Organizations that have committed to making progress on Diversity, Equity, and Inclusion goals know the importance of metrics and KPIs, but even the most committed to tracking metrics often struggle to identify the right outcomes to measure.

Organizations that seek to achieve diversity, equity, and inclusion as measurable outcomes know the importance of metrics and Key Performance Indicators (KPIs) in their efforts. DEI metrics allow organizations to better understand and operationalize their challenges, hold their leaders and other stakeholders responsible for making progress, and experiment with targeted interventions to reduce inequity. However, even in organizations that already recognize the importance of DEI metrics, leaders can struggle to measure the right ones. It’s both hard to know where to start and challenging to draw out the most important metrics from the noise.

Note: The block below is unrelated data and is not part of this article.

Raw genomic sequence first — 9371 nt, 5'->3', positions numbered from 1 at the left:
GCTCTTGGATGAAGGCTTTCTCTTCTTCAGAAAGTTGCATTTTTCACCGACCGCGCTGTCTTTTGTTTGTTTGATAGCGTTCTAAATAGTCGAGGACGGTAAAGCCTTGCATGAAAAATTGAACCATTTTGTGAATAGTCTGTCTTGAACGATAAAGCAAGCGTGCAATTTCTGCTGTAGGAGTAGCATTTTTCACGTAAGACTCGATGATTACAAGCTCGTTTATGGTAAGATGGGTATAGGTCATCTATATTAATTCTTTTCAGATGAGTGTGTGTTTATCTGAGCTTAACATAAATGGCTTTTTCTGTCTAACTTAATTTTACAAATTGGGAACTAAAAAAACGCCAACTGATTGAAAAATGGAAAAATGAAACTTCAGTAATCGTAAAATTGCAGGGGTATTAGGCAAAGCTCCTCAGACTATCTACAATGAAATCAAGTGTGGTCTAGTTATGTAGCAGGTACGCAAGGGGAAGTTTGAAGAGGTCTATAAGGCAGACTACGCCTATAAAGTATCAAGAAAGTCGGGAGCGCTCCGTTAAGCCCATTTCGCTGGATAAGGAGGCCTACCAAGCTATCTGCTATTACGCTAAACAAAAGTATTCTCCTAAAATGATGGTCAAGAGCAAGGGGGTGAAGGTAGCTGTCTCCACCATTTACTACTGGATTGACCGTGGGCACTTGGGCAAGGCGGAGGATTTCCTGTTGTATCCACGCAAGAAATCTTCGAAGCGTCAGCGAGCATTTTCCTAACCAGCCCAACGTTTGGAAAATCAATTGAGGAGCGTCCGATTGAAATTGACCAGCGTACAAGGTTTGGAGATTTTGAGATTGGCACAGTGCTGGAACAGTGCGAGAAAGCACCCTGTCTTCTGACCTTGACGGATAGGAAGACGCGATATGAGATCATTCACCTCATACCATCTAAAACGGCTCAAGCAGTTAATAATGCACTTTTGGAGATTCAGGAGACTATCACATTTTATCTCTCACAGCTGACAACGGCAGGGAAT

Leaders looking to effectively measure their DEI progress must first realize that there are many categories of outcomes valuable to stakeholders deserving measurement, and that only measuring demographic representation is insufficient. For each that you choose to measure, develop a theory of change — a set of connected hypotheses that will collectively create positive outcomes — to identify tailored proxy metrics. Finally, to ensure that the hard-earned findings from your data-driven DEI efforts don’t simply gather dust on a shelf, create a plan in advance for using that data to take action, hold leaders accountable, and communicate the purpose of your organization’s DEI efforts. Taking these actions allows you to clearly prove your progress to stakeholders, form a case for scaling initiatives that are working, and effectively and responsibly deploy cutting-edge DEI interventions.

Read more at Harvard Business Review.

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